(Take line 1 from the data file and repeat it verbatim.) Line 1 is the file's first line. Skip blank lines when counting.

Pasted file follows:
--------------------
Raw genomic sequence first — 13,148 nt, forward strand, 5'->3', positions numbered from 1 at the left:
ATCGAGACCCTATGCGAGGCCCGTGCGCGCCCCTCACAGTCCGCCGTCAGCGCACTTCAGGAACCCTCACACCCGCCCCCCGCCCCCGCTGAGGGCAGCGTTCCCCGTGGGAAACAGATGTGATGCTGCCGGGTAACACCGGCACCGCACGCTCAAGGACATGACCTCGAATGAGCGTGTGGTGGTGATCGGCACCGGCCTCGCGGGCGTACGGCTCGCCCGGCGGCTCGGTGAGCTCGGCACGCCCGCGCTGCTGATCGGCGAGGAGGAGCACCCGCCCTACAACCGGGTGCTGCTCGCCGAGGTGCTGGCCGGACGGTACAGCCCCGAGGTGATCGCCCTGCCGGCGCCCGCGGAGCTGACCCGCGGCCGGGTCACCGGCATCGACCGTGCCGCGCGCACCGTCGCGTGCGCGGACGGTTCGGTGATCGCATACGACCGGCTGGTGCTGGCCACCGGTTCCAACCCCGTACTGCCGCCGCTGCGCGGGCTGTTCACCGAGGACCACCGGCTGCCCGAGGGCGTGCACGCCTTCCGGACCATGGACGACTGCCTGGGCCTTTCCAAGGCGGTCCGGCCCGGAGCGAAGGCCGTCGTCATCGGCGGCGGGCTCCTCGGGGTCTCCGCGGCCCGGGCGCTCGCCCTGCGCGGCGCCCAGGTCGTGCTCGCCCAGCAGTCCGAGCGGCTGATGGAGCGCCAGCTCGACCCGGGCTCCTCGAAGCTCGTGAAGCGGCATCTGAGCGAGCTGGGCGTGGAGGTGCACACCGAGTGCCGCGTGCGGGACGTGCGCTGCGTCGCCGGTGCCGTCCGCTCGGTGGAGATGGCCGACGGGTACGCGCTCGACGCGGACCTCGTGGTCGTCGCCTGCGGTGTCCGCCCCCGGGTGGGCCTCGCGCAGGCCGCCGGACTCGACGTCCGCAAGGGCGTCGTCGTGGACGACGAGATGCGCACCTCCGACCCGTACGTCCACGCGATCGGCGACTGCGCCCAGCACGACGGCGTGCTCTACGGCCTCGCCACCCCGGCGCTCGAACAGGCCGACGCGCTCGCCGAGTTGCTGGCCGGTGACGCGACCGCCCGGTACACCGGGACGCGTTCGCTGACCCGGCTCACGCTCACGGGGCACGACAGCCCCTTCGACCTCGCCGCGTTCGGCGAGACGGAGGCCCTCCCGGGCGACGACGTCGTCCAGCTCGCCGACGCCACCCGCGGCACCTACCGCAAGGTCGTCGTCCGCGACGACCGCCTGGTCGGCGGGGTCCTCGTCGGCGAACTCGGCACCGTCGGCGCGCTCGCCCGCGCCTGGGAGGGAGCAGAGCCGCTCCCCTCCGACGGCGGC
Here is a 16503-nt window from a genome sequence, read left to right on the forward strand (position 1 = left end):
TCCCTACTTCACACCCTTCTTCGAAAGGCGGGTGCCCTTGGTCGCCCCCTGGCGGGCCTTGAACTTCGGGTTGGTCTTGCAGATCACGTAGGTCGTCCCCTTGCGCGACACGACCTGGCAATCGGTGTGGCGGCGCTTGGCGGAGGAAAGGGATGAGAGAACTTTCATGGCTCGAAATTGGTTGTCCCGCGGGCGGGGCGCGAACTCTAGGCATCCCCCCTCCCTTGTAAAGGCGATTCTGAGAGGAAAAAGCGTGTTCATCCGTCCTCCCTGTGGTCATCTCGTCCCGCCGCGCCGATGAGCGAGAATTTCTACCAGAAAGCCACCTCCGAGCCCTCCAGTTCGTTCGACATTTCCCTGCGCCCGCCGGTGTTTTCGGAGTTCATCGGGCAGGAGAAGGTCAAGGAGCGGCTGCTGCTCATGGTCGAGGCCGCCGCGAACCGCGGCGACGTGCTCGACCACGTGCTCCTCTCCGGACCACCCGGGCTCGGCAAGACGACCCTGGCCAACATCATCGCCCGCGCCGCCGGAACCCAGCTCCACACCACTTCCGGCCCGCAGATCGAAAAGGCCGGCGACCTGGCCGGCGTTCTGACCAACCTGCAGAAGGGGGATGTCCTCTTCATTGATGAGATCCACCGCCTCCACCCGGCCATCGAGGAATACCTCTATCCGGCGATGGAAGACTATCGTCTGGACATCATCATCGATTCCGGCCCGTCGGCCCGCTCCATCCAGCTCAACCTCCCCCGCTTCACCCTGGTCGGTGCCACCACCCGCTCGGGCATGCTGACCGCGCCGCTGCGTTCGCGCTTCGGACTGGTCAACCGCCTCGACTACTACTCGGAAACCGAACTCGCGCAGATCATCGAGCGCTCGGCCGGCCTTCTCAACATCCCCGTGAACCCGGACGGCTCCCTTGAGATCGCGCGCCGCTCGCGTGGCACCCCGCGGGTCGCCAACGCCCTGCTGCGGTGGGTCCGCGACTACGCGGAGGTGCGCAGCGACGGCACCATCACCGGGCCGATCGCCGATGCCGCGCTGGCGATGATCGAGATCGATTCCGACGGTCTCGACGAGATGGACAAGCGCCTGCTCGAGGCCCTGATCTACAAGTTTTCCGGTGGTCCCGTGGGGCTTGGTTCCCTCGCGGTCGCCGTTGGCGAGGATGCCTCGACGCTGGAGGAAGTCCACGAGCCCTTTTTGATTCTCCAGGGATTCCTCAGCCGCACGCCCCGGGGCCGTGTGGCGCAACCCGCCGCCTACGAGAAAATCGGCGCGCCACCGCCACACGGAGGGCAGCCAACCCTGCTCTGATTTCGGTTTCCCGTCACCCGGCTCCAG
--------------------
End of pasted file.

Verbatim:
Raw genomic sequence first — 13,148 nt, forward strand, 5'->3', positions numbered from 1 at the left: